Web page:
Net Zero Energy: Technical and Economic Feasibility
We’ve been asked a number of times whether Net Zero status is achievable technically using renewable energy products and whether it makes economic sense.
While there is considerable value to lower carbon emissions for our global environment, our commercial and, to a great extent, residential market choices remain driven by finite resources – i.e. money. Invariably, economics, including initial and recurring costs, ROI, and related payback are primary concerns when making decisions on whether to adopt renewable energy systems are appropriate.
One thing is clear – oil and gas are limited resources and will continue trending upward, and the question of whether renewable-based heating and cooling systems are economically feasible should be asked in conjunction with whether operating costs of traditional fuel-based heating and cooling systems are and will remain economically sustainable …
Our position is that typically no single renewable energy solution will enable Net Zero status in a way that makes sense financially. Rather, if we approach energy efficiency using renewable more holistically by combining technologies, the Net Zero status or Holy Grail is not only achievable but affordable.
For example combining a highly efficient, well designed, Ground Source Heat Pump (GSHP) system with Solar PV and Solar Thermal can be a very cost effective, predictable energy solution. Solar PV can provide the electricity required to run the highly efficient GSHP which is used for both heating and cooling. Solar Thermal can provide nearly 80% of hot water requirements – thereby offloading the heating system, making the size of the heater smaller, with lower energy consumption requirements.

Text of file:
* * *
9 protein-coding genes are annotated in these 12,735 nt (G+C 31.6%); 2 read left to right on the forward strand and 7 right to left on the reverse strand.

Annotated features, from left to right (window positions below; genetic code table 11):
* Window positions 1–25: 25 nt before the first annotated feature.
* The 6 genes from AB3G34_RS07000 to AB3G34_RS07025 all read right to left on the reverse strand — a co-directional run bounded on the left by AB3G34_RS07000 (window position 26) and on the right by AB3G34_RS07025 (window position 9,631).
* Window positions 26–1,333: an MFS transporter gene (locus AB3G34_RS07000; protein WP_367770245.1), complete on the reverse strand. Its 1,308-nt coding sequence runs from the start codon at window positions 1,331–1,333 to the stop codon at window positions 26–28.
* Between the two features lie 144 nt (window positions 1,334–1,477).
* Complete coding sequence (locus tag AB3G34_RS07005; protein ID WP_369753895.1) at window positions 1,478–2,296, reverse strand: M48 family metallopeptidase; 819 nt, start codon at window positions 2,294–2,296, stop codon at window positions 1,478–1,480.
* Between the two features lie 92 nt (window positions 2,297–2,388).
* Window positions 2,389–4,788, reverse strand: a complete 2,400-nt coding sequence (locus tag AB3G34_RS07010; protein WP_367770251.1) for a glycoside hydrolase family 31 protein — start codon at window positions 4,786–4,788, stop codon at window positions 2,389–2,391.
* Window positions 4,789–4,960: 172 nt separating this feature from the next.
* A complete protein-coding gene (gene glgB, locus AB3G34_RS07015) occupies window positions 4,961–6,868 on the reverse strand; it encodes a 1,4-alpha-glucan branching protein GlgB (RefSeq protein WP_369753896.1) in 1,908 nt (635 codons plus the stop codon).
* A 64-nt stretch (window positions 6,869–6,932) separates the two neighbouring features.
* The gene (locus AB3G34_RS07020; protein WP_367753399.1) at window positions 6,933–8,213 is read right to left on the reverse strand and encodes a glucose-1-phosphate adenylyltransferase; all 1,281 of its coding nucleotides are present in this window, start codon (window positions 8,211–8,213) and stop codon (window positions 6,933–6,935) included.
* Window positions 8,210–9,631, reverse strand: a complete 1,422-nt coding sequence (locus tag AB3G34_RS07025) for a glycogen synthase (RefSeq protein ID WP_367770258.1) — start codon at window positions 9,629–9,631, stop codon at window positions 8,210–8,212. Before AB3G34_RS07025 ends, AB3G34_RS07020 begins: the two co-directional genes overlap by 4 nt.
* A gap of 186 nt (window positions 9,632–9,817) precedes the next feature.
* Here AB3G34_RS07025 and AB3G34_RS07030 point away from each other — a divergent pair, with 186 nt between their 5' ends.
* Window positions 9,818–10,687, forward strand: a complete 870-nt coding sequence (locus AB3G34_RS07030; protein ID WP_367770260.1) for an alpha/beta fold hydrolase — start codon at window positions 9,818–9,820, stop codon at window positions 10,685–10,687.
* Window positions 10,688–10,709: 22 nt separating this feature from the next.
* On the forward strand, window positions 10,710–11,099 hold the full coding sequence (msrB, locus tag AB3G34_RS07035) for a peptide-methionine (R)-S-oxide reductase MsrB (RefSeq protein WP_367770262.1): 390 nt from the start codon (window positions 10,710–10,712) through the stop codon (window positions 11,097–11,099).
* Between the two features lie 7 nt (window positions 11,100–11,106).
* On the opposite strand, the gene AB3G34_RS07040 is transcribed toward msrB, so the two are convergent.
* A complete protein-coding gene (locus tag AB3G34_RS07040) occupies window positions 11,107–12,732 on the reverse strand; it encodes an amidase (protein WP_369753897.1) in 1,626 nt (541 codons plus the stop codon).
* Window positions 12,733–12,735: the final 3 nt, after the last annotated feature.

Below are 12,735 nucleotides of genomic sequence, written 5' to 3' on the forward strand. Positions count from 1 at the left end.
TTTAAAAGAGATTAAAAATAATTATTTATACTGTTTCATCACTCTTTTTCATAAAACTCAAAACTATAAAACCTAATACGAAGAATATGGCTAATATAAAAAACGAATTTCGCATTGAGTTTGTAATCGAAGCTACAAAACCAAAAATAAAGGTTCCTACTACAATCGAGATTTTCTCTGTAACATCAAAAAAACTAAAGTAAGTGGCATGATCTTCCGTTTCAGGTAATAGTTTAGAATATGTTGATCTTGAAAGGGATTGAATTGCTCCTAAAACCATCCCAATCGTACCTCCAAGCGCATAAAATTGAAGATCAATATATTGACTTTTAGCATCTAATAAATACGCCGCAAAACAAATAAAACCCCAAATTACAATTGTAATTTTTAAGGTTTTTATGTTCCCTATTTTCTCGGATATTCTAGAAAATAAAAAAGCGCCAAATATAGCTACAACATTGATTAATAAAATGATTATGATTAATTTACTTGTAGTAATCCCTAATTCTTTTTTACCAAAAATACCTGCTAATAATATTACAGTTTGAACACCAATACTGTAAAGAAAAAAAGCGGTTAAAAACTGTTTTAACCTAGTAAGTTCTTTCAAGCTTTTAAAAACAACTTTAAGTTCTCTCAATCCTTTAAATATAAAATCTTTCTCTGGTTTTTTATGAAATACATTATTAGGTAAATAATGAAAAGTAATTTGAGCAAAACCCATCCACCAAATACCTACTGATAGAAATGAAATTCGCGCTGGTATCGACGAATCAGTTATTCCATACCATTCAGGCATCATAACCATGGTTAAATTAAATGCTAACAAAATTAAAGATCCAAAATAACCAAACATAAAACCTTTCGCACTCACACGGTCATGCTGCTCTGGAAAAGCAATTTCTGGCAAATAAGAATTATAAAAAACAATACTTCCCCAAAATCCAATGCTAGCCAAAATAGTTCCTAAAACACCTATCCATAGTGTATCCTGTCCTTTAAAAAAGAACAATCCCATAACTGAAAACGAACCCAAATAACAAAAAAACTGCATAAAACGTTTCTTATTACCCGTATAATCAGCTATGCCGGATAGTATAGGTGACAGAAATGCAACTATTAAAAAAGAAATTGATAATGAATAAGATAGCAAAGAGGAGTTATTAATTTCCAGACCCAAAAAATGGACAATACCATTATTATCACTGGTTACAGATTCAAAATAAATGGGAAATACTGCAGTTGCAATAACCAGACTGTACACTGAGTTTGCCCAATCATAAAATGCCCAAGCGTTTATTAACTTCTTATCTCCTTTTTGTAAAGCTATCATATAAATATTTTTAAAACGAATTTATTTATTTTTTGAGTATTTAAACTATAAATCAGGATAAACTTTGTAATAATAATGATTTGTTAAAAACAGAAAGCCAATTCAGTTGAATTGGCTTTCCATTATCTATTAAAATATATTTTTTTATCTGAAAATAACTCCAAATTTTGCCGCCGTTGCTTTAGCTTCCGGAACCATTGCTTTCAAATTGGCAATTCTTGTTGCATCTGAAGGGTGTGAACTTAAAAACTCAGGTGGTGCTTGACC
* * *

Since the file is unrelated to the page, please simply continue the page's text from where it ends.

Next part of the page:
Additionally, there are non-mechanical pieces to this Net Zero puzzle that are equally important. In fact, looking at the heating and cooling technologies as a complete system is only the first step. One still needs to integrate not only high-performing heating and cooling technologies but also high-performing building materials – from the perspective of heat loss and heat gain.
Therefore higher quality insulation and R-values in the attic, walls, and basement are important components to achieving Net Zero status. Higher quality windows, doors, and entry ways, are important contributors to minimizing heat loss in the winter and heat gain in the summer.
By minimizing heat loss and gain, renewable energy systems can be sized smaller, leading to lower initial costs, and lower operating costs. With smaller heating and cooling demand (or load) on the system, these systems can run more efficiently and outpace traditional combustion systems (oil and gas) on initial and long-term recurring costs.
NET ZERO ENERGY IS TECHNICALLY AND ECONOMICALLY FEASIBLE WITH A MORE HOLISTIC INTEGRATION OF RENEWABLE TECHNOLOGIES AND QUALITY BUILDING MATERIALS